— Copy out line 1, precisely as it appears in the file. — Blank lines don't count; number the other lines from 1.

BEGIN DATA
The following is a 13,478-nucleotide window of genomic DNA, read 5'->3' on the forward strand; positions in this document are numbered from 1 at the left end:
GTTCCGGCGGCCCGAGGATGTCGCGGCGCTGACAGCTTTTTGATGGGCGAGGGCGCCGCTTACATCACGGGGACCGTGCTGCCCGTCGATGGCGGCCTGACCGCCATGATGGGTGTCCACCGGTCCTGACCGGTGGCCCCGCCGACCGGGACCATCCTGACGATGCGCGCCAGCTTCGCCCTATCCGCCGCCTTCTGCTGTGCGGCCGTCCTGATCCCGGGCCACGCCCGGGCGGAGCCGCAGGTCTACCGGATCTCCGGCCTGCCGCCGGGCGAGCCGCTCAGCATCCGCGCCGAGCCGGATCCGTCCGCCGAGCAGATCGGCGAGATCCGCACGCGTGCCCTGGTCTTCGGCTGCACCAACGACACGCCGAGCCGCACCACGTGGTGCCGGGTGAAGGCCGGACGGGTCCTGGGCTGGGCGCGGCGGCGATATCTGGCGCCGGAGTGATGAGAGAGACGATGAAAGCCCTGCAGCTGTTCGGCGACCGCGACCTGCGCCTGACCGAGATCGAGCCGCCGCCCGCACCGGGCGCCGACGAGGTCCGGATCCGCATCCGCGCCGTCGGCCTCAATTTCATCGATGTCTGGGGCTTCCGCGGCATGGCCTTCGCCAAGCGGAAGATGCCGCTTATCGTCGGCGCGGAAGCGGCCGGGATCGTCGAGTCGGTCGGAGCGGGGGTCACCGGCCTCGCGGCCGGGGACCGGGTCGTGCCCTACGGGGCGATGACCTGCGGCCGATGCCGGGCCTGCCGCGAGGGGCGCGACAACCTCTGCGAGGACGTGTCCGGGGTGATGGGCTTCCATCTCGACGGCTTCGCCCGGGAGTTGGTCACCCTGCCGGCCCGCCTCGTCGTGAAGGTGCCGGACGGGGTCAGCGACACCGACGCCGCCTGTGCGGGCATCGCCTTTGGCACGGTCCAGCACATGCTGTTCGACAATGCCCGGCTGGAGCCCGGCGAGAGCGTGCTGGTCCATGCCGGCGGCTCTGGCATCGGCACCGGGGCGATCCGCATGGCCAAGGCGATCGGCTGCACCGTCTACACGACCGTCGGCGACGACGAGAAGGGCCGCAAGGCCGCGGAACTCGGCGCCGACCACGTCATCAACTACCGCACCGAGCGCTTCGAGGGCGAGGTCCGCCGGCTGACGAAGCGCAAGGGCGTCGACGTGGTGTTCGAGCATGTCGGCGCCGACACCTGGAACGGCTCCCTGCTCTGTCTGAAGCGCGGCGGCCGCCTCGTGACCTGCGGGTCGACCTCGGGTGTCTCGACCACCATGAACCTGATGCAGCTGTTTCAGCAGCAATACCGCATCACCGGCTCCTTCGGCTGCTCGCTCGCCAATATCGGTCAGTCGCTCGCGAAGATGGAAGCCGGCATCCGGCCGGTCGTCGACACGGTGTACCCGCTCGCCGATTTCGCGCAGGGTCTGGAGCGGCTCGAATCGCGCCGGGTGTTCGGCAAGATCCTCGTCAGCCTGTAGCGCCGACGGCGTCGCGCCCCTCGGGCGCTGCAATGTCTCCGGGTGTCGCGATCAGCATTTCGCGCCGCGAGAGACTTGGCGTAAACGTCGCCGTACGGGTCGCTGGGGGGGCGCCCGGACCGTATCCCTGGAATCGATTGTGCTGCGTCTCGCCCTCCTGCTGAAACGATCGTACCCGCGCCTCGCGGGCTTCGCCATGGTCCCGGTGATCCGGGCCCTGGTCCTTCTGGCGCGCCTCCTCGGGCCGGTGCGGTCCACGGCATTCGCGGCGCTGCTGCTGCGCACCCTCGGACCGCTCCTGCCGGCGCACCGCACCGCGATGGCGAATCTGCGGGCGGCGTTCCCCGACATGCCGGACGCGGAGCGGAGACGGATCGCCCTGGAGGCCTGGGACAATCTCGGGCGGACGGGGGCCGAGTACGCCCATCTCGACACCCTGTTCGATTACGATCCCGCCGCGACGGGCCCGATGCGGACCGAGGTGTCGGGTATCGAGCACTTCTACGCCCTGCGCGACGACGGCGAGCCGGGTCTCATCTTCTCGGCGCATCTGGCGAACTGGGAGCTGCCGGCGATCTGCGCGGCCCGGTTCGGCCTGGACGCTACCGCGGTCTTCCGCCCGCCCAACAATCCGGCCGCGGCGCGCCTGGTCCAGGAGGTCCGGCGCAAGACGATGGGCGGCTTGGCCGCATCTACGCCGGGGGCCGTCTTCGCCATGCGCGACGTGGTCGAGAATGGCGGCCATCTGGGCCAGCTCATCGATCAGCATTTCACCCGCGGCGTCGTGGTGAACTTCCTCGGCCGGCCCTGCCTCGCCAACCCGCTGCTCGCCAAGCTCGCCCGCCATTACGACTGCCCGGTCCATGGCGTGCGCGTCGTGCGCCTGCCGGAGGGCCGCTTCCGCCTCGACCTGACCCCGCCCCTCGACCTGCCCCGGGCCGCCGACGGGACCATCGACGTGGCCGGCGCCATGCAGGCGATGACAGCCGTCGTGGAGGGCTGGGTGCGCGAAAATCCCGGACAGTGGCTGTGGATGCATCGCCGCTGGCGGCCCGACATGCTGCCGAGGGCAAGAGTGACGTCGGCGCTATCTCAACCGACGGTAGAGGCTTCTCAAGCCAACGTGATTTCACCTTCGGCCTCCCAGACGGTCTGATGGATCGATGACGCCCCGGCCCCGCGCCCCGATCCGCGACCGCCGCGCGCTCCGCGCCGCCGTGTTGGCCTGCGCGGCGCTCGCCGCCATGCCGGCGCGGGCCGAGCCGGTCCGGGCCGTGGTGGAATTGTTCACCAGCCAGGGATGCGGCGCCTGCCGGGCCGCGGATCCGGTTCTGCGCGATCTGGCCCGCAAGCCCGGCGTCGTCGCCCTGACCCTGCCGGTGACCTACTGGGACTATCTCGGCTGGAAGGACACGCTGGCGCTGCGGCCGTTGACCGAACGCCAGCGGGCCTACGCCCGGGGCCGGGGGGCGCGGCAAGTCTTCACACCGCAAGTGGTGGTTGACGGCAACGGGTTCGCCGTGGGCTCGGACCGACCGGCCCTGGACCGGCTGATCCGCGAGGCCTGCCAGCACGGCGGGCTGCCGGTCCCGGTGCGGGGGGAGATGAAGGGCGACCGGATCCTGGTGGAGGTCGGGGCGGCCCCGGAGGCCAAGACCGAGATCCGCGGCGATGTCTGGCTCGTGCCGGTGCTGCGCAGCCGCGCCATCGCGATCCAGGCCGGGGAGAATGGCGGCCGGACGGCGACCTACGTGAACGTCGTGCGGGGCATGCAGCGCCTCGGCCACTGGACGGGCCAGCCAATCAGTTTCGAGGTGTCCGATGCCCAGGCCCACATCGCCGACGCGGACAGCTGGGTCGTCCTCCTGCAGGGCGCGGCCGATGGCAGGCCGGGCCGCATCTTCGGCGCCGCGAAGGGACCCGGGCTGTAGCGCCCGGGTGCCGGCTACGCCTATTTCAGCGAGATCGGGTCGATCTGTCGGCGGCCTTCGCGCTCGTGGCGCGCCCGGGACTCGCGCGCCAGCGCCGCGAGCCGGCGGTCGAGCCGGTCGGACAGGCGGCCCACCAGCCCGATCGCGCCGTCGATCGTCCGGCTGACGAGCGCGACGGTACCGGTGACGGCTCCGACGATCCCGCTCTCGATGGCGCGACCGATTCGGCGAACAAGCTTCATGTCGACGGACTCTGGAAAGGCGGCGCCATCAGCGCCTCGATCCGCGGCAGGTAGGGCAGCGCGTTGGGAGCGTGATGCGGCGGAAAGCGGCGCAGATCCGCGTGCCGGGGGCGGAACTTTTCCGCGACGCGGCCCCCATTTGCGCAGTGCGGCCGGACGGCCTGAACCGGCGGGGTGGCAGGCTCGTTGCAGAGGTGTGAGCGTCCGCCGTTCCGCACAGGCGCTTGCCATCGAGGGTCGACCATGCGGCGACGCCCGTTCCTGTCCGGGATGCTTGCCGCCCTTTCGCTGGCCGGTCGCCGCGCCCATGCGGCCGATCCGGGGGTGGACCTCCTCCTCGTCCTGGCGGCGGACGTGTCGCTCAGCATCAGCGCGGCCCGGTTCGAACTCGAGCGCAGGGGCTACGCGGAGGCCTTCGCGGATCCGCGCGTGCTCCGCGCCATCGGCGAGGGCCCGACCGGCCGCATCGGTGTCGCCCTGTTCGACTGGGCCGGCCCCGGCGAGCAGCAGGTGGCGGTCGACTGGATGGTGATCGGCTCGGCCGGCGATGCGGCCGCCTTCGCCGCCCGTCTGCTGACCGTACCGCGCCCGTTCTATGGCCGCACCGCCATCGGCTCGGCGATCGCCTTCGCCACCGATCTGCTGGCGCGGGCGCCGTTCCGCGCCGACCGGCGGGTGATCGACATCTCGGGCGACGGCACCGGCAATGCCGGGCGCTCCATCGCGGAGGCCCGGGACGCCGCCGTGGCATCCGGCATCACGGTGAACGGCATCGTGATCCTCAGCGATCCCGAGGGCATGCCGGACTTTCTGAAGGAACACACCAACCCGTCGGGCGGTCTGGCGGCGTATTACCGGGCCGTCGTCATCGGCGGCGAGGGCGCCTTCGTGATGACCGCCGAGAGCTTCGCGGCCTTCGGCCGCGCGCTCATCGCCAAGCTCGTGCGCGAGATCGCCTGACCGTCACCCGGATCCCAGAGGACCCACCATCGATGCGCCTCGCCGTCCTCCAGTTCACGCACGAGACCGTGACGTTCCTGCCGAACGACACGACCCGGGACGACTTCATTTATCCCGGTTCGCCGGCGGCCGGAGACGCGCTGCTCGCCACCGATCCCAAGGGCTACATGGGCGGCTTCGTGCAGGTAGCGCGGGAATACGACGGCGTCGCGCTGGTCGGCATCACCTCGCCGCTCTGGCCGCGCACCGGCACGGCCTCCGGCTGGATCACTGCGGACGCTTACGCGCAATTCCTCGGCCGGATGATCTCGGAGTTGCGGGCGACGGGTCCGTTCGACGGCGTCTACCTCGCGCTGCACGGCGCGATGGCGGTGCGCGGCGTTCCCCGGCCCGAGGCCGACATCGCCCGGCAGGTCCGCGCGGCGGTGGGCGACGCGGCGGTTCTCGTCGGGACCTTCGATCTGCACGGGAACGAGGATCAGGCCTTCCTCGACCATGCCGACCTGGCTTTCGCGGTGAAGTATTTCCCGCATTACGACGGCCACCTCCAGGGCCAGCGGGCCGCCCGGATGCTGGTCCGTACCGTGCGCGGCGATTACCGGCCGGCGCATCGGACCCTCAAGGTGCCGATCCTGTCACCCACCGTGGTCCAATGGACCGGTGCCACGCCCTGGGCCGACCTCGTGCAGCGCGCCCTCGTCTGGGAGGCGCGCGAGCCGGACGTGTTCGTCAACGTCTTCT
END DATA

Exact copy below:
The following is a 13,478-nucleotide window of genomic DNA, read 5'->3' on the forward strand; positions in this document are numbered from 1 at the left end: